The Vanishing is one of those films that remains as scary the tenth time viewing it as it is the first time. I have seen this film many, many times and it still ceases to amaze me how wrapped up in the story I become each and every time. This is not a horror film, but one of the most heart-pounding mysteries with one of the most diabolical antagonists that I can think of to date.
The film opens as professor Barney Cousins (played by Jeff Bridges) practices his techniques for kidnapping the perfect victim, chloroform and all. It is hard not to be immediately engrossed from the very beginning with such a spine-tingling opening. To go to such lengths in the most cold and calculating matter is absolutely terrifying. We are then introduced to Diane (played by Sandra Bullock) and Jeff (played by Kiefer Sutherland) as bickering lovers on a road trip. They kiss and make up at a truck stop before Diane meets her ultimate fate with Barney and disappears. Three years later, no one knows what has happened to Diane, but tormented Jeff does not give up on his search. He then meets waitress Rita (played by Nancy Travis), who eventually moves in with Jeff piecing him back together to some sort of semblance of life.
Normality only lasts so long for these new lovers when Jeff makes a public plea to the kidnapper asking to meet. More than anything in the world, he just wants to know what happened to Diane. Not knowing is killing Jeff, but also killing his relationship, creating a schism in their relationship. It seems silly so many years later, but it looks like it will work. Barney still roams the streets and he admires Jeff’s perseverance. When Barney and Jeff meet face to face, Barney tells him the only way he will know what happened to Diane is to experience what she experienced, duplicating the events moment to moment, giving up all control. A theme of power and control is prevalent throughout the film. Jeff will forever feel powerless until he finds out the truth about Diane. Rita tries to control the situation by bringing Jeff back to reality, but she realizes that Jeff will never give up on Diane. Barney thrives off this power and control that he holds over these people’s lives.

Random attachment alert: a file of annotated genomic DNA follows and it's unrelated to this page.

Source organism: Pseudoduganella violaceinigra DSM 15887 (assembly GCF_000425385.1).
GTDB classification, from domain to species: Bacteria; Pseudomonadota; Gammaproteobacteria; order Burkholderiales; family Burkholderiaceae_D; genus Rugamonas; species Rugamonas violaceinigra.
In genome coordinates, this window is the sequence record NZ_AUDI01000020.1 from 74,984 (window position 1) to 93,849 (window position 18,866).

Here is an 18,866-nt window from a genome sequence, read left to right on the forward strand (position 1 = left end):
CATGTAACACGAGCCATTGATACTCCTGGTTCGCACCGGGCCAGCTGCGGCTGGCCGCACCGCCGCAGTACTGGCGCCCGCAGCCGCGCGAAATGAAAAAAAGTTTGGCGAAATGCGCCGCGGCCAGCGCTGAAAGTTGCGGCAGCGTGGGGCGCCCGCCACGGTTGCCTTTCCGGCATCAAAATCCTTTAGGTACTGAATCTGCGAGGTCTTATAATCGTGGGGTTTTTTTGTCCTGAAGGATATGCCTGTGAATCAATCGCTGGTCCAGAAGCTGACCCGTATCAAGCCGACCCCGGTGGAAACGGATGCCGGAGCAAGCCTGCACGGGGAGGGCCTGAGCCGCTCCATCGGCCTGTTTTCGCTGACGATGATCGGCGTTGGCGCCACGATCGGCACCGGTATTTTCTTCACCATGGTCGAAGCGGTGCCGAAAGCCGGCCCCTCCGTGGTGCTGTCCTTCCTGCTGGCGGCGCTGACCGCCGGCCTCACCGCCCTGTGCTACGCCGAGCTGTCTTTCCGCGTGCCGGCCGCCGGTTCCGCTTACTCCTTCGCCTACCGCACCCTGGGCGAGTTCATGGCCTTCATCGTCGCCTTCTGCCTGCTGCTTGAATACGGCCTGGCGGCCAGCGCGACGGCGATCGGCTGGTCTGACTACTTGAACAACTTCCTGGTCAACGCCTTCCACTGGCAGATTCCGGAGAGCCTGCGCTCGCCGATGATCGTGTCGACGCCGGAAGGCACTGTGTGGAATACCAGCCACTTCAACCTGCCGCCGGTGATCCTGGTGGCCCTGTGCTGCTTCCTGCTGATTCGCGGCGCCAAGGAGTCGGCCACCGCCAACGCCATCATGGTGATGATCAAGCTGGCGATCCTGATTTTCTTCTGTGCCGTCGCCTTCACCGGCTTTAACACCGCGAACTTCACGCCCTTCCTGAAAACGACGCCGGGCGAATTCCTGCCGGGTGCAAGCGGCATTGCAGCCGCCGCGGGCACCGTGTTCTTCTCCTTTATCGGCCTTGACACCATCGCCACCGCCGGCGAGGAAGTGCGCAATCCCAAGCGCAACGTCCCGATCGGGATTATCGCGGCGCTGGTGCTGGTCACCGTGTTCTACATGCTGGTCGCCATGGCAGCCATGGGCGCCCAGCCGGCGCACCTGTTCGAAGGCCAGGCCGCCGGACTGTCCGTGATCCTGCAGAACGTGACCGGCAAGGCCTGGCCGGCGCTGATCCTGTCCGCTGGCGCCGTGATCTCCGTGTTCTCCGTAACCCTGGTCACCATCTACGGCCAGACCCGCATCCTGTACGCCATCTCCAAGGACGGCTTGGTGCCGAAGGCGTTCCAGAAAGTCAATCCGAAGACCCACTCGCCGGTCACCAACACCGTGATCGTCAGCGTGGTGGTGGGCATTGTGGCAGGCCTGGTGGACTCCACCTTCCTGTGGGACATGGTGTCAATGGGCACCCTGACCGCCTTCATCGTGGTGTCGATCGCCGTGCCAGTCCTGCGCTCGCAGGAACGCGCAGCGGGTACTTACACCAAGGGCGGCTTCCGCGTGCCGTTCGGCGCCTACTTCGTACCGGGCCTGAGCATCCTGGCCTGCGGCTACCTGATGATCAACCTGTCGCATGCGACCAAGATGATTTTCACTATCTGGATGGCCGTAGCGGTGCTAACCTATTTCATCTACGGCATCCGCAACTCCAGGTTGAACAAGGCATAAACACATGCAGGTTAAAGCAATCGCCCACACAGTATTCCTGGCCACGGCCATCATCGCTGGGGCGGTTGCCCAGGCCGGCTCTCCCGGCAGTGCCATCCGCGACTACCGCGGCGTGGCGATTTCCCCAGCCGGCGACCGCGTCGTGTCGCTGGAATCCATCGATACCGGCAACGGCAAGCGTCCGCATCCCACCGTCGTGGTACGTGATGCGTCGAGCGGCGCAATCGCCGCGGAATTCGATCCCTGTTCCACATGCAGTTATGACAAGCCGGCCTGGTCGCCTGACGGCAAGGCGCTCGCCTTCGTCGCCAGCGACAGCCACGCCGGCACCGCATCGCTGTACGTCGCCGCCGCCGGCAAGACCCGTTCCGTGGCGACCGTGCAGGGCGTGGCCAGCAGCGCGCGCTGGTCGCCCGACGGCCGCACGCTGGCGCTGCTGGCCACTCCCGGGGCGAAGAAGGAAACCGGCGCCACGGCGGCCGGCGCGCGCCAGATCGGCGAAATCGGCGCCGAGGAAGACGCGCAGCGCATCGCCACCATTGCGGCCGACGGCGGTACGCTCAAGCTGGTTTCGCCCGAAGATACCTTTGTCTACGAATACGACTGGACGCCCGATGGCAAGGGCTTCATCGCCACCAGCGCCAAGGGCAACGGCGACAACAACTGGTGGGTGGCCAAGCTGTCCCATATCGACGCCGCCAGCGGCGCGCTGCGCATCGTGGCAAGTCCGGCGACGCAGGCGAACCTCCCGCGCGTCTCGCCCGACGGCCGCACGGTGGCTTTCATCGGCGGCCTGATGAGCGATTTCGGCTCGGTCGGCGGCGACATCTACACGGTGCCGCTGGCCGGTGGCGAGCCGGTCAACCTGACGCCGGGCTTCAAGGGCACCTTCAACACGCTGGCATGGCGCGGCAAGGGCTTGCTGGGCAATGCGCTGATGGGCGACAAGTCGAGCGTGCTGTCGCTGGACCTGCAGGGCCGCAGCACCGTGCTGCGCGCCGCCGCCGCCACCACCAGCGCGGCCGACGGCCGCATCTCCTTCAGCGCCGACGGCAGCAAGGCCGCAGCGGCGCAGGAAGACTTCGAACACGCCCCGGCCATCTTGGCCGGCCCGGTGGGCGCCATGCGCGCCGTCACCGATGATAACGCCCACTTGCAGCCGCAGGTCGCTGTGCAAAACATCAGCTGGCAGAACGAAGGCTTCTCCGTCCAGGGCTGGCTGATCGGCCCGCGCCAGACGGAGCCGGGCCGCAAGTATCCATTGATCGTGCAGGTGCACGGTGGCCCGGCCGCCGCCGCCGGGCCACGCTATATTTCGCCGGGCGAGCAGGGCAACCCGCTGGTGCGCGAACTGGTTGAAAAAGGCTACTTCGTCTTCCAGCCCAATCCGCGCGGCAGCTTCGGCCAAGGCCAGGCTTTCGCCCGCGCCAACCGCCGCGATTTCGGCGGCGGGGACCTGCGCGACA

We know who the killer is but we don’t know what he has done. Usually in this type of film, it’s the thrill of finding out who the killer is; in this case though, we know who the killer is from the very beginning of the film. This time the mystery is to find out what he did with missing Diane. Sometimes it is easy to rationalize what psychotic people do because they are crazy. But what’s even scarier is when a completely normal, sane human being commits unspeakable acts. With a heart-stopping climax, the film creates a tension that is almost unbearable. What he did to Diane, and now Jeff, is probably my worst fear ever. The claustrophobia is overwhelming.
Even with a beautifully unique plot and an all-star cast, Jeff Bridges is the heartbeat of this film. Sometimes it’s hard not to think of him as “the dude,” but this film will change your mind. I think he is one of the scariest bad guys on film, completely void of sentiment. I always remain transfixed in terror as the story unfolds. This is originally a French film, but believe it or not I like the American version better all because of Jeff Bridges; though the ending in the French version is hard to beat being named in the top 100 scariest moments.
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